Norway should not have done as neighboring Sweden did at the start of the coronavirus pandemic.
No, is the short answer, says Austin Olsen.
He is the chair of the Corona Committee, which on Friday presented its report on how the Norwegian authorities have dealt with the pandemic.
One of the commission’s tasks was to compare Norway’s dealings with the other Nordic countries.
Including Sweden, which has long taken fewer and less stringent measures than Norway.
Olsen thinks it was right to take a tough line:
– There were swift measures, strong measures, yes, sweeping ones too. This is our main assessment, he says.
He stressed that the committee did not evaluate the different countries’ handling of the epidemic.
– But we acknowledge our government’s dealings.
Children and young people have been hit hard
This is despite the fact that the commission believes that particularly vulnerable people have suffered during the pandemic.
Children and young people had to bear a disproportionately large burden, says Olsen.
The committee also believes that the authorities were not smart enough to include organizations working for children and young people when they took measures to prevent infection.
Closed activity also affects the elderly and people with dementia or impairment of function.
In general it is handled well
The committee chair started the presentation with the conclusion:
The Norwegian authorities generally handled the epidemic in a good way. Norway ranks well on key outcome criteria, compared to other countries.
This is especially true of the number of deaths. But Norway was still not prepared to deal with the epidemic.
Among other things, the panel notes that many patients place significant pressure on healthcare workers.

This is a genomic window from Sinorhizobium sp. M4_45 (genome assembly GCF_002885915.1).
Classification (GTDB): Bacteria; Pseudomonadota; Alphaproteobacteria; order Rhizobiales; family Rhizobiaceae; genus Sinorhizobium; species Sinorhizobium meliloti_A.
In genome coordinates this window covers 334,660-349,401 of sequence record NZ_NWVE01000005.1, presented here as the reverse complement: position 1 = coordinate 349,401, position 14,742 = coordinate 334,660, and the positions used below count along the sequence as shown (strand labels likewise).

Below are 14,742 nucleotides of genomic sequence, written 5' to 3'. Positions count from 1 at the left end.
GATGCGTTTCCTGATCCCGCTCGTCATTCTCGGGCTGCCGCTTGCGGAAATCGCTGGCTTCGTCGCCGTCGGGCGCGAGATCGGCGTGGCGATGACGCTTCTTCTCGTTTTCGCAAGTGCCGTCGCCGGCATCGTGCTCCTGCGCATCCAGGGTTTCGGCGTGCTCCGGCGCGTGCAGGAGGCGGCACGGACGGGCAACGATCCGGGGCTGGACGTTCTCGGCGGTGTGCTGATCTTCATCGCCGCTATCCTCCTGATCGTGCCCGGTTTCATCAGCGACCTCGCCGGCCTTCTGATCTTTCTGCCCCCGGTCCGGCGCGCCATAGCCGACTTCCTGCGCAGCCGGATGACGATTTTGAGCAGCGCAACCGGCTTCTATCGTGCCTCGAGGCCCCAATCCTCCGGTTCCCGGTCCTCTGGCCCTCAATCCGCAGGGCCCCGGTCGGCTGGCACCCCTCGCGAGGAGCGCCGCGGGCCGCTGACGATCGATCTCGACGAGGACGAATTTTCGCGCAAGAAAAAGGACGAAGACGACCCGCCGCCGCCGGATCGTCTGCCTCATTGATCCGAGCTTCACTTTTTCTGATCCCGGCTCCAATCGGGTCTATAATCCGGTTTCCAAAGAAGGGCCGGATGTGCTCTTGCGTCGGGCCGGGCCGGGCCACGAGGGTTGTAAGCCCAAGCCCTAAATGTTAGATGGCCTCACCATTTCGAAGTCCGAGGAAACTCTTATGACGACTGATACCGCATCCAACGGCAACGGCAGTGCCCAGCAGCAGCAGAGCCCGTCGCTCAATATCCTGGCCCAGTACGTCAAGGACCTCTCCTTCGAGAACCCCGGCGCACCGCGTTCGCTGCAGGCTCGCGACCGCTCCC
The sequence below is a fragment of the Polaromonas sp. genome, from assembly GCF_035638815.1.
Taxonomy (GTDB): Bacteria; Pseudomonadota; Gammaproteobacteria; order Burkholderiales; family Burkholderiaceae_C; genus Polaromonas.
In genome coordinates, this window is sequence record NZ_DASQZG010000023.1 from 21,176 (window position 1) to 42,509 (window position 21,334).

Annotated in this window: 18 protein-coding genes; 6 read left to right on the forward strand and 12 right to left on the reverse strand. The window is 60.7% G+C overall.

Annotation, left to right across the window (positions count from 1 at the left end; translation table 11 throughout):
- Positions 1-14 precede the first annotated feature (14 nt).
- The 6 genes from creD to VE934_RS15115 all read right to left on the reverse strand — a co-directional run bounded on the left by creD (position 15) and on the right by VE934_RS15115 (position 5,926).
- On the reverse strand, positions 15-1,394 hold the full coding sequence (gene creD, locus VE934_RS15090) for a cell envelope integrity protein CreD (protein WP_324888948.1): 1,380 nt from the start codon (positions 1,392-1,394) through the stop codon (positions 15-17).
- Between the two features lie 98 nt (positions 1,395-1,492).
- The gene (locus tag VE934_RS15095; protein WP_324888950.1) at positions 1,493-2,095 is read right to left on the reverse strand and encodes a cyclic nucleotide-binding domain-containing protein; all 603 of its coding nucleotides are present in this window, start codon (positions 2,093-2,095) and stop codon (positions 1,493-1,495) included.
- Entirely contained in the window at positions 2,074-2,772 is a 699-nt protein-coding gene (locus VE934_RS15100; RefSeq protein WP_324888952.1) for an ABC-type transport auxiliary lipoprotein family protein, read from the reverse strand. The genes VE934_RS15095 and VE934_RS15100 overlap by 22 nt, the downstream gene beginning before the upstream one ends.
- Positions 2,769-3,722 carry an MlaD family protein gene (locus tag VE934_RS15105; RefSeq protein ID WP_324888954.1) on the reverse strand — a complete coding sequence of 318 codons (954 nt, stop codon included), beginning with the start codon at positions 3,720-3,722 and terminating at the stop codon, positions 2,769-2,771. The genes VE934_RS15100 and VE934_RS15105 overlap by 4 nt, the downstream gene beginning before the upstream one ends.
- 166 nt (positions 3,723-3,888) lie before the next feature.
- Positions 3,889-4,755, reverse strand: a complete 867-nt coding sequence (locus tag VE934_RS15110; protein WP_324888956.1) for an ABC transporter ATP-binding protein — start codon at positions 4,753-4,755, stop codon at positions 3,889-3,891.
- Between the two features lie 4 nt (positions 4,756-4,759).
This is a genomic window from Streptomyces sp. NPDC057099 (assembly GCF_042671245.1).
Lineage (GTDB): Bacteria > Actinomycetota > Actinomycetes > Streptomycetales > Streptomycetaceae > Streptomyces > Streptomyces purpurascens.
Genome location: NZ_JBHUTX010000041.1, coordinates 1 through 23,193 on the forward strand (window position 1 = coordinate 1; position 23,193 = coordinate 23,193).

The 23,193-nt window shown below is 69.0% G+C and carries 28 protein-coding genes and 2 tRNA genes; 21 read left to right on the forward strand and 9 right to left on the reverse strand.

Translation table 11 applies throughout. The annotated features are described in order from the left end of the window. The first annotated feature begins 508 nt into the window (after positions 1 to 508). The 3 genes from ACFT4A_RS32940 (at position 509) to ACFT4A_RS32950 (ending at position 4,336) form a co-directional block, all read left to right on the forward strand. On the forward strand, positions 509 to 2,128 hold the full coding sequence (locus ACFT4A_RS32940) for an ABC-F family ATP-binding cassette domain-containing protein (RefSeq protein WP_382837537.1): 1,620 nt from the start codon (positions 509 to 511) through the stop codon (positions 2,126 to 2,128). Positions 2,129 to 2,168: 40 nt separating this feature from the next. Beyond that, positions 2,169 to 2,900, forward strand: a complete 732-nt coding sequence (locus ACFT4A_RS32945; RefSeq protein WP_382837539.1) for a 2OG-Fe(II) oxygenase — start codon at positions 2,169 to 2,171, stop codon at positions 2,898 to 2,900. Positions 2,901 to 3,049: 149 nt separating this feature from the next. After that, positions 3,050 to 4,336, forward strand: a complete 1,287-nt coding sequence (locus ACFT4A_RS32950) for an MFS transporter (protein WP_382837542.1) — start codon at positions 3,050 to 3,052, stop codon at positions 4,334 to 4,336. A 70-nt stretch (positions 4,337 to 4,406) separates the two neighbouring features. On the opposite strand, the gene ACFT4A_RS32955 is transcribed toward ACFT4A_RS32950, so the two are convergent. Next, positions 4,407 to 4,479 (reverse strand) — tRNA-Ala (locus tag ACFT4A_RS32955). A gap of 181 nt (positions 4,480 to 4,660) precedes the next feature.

– Authorities should investigate the possibility of creating a national overview of healthcare personnel, which will be a critical capability in future pandemic situations, says Olsen.
The committee also believes that basic capacity should be increased in large parts of the health service, in order to better deal with future epidemics.
When the omikron variant came along, the authorities should have learned from the earlier stages.
Especially regarding the rules for entering Norway.
The committee believes that the authorities should learn from this for next time:
Until the next pandemic, it is imperative that entry measures be put in place quickly, that the system be manageable and that measures be effective, says Olsen.
Critical measures in schools
NRK learned on Thursday that the committee had criticized one of the government’s measures.
The government has decided to keep secondary schools at the red level for parts of December 2021 and January 2022.
Student organization was paramount, while many educators’ organizations welcomed the red standard.
The red level was the most stringent level of measures in the schools. Then, among other things, no one should appear sick, physical contact should be avoided, and there should be distance between staff, students, and smaller groups.
It was introduced because there were too few self-tests. But it wasn’t communicated well enough.
– This may have contributed to a misunderstanding that the position of teachers’ organizations played an important role, says the commission.
The committee also believes that there was too little information about the epidemic in other languages - including Sami.
Perhaps the last report
Prime Minister Jonas Gahr Storr received the report on Friday.
Storr said this is the third report to be made on the coronavirus pandemic in Norway – and possibly the last as well.
The prime minister was pleased with the committee’s overall praise for the handling, although the authorities are also receiving criticism.
– There are specific recommendations. We will take him with us. Because the next crisis will not be like the previous one, he said.
This is the choice
The committee is appointed in April 2022.
The task was to assess the authorities’ handling of the Corona pandemic in Norway.
They had to look specifically at handling the omikron variant from November 1, 2021, to May, 2022.
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